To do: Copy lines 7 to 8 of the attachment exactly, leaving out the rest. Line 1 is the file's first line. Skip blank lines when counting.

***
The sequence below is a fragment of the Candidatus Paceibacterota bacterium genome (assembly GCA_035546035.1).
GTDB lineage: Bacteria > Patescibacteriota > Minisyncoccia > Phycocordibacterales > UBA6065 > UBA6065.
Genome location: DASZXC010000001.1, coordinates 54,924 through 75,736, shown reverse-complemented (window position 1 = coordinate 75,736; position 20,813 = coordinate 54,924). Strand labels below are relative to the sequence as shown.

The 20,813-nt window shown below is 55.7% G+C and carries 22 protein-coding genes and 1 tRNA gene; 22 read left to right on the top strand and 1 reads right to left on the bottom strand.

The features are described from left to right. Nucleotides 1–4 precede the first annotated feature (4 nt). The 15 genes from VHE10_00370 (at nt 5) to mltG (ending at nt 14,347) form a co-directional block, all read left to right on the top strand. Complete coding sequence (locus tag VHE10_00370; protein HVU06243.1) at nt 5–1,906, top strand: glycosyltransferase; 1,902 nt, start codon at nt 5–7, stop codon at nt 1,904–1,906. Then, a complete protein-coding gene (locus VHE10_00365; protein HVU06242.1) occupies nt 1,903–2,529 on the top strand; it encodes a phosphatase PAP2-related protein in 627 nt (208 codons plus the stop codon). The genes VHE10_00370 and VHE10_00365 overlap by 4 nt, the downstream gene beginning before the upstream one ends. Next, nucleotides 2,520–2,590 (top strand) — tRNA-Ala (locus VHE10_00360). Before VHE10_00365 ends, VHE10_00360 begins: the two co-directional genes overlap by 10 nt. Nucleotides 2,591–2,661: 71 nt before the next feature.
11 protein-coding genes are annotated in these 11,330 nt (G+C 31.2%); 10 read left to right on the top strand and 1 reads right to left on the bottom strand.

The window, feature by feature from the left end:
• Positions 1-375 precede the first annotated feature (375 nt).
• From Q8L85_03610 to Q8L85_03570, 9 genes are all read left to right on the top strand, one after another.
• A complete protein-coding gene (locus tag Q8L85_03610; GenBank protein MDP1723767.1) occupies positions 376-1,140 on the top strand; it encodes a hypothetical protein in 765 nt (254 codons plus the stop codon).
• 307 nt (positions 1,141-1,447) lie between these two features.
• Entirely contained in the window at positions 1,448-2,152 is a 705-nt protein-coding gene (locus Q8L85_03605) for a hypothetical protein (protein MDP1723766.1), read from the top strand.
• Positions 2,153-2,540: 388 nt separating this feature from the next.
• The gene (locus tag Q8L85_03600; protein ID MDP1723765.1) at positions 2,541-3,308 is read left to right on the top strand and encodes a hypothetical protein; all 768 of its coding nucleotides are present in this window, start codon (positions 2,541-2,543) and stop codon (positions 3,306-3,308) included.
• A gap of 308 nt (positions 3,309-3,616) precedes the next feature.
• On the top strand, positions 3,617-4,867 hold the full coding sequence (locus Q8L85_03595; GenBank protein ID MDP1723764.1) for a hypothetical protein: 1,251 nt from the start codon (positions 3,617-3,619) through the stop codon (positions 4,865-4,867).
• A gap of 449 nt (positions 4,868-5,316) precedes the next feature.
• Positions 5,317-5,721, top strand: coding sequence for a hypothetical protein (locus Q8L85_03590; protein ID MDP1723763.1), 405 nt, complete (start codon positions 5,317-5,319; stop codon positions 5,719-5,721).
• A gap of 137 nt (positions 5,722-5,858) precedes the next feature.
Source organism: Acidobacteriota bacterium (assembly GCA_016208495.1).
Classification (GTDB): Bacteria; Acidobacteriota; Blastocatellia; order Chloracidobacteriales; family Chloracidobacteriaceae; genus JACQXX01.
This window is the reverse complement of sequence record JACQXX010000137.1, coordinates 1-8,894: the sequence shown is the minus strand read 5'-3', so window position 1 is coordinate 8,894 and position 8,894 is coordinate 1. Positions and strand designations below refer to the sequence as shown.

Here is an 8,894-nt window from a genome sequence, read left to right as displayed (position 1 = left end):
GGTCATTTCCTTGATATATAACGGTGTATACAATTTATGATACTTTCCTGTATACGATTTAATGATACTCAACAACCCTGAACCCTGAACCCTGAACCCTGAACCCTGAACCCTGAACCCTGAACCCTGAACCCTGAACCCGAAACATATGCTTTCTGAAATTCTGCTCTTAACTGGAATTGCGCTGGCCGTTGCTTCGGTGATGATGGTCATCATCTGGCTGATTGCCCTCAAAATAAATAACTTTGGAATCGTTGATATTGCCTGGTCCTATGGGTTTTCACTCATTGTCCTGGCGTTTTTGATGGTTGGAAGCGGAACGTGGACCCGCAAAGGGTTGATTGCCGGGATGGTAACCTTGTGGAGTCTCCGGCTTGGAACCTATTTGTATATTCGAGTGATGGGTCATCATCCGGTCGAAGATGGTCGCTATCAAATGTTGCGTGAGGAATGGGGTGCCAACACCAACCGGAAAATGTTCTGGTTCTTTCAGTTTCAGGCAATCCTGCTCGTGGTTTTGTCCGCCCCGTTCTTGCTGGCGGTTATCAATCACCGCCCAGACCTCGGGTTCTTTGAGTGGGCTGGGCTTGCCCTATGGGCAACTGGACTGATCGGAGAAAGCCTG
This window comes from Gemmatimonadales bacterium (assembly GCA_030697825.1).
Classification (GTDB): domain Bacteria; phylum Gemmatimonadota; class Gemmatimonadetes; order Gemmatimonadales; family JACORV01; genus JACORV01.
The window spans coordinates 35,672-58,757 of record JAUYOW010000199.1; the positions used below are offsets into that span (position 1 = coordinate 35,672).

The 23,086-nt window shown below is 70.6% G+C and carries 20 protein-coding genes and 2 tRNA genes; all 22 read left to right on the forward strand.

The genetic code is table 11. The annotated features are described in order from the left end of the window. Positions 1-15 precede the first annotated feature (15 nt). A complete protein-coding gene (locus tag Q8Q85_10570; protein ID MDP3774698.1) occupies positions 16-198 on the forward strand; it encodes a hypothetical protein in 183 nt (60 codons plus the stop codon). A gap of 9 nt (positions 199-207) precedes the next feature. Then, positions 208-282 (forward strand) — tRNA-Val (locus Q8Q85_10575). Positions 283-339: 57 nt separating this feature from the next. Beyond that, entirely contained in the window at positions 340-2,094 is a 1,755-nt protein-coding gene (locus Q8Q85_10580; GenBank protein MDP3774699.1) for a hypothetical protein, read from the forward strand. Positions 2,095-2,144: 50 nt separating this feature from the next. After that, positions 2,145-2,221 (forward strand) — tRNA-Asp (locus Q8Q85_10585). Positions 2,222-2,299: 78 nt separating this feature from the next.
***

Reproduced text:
The window, feature by feature from the left end:
• Positions 1-375 precede the first annotated feature (375 nt).